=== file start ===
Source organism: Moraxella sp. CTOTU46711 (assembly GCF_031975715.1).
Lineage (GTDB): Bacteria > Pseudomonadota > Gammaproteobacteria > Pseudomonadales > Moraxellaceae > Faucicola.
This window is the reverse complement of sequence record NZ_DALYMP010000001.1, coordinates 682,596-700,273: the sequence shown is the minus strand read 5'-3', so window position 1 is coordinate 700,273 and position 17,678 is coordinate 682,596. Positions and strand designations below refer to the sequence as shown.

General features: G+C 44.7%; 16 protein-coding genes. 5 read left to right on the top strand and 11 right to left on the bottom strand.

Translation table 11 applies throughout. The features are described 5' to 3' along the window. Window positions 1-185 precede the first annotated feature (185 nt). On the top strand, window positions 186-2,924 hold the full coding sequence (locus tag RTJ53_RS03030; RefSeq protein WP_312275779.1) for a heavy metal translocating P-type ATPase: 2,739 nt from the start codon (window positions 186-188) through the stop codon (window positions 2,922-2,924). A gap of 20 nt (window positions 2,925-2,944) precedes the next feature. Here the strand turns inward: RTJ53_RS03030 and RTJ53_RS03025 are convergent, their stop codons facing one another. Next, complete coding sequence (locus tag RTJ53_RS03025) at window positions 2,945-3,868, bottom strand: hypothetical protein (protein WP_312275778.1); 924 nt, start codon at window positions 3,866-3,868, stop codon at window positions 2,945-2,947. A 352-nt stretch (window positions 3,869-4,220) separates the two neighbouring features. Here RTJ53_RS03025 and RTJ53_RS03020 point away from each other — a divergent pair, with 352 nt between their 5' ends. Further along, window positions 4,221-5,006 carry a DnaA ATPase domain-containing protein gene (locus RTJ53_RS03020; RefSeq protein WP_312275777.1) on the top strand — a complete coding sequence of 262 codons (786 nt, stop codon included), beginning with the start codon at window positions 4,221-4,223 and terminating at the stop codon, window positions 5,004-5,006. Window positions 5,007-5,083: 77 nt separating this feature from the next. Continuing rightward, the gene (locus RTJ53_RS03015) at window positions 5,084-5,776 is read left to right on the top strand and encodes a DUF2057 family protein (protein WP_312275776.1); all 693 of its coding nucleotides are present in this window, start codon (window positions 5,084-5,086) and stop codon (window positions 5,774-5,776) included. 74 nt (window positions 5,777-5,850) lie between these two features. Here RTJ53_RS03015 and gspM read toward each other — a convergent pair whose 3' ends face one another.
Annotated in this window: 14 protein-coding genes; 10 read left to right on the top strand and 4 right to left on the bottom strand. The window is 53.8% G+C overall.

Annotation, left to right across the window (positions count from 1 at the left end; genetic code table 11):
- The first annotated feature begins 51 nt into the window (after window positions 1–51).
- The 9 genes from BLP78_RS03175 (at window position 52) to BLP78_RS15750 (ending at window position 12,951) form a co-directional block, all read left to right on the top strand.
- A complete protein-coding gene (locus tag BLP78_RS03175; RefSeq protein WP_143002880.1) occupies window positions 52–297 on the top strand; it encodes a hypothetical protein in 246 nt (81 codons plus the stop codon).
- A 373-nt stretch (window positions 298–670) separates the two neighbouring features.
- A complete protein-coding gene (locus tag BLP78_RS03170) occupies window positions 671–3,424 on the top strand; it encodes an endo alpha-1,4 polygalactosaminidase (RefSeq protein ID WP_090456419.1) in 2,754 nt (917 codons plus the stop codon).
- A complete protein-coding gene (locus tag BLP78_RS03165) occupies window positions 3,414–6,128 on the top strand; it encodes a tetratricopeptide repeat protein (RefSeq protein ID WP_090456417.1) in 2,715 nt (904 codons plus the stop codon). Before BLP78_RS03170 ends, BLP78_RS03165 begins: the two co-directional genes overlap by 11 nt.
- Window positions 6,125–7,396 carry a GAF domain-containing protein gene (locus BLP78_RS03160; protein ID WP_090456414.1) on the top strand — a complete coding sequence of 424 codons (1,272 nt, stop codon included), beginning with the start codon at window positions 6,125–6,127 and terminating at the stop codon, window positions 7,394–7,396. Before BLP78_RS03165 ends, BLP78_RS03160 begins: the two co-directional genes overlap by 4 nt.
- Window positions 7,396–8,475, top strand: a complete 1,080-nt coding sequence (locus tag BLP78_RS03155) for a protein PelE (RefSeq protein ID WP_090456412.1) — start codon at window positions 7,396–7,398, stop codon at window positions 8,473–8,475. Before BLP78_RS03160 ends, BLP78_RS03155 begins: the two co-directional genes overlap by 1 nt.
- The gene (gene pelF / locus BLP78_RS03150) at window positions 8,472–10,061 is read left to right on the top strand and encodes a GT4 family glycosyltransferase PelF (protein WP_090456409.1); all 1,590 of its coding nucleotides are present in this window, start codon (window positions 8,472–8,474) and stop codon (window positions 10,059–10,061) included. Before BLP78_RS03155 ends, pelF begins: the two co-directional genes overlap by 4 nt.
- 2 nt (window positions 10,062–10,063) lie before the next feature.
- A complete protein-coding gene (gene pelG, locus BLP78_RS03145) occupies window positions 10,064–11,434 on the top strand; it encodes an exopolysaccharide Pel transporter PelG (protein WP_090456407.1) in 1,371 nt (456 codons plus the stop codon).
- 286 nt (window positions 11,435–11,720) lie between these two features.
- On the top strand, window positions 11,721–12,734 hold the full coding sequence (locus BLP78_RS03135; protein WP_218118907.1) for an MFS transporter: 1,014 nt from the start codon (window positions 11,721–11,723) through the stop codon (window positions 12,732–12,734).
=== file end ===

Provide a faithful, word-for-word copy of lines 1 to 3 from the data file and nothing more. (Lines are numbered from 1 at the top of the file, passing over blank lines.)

Source organism: Moraxella sp. CTOTU46711 (assembly GCF_031975715.1).
Lineage (GTDB): Bacteria > Pseudomonadota > Gammaproteobacteria > Pseudomonadales > Moraxellaceae > Faucicola.
This window is the reverse complement of sequence record NZ_DALYMP010000001.1, coordinates 682,596-700,273: the sequence shown is the minus strand read 5'-3', so window position 1 is coordinate 700,273 and position 17,678 is coordinate 682,596. Positions and strand designations below refer to the sequence as shown.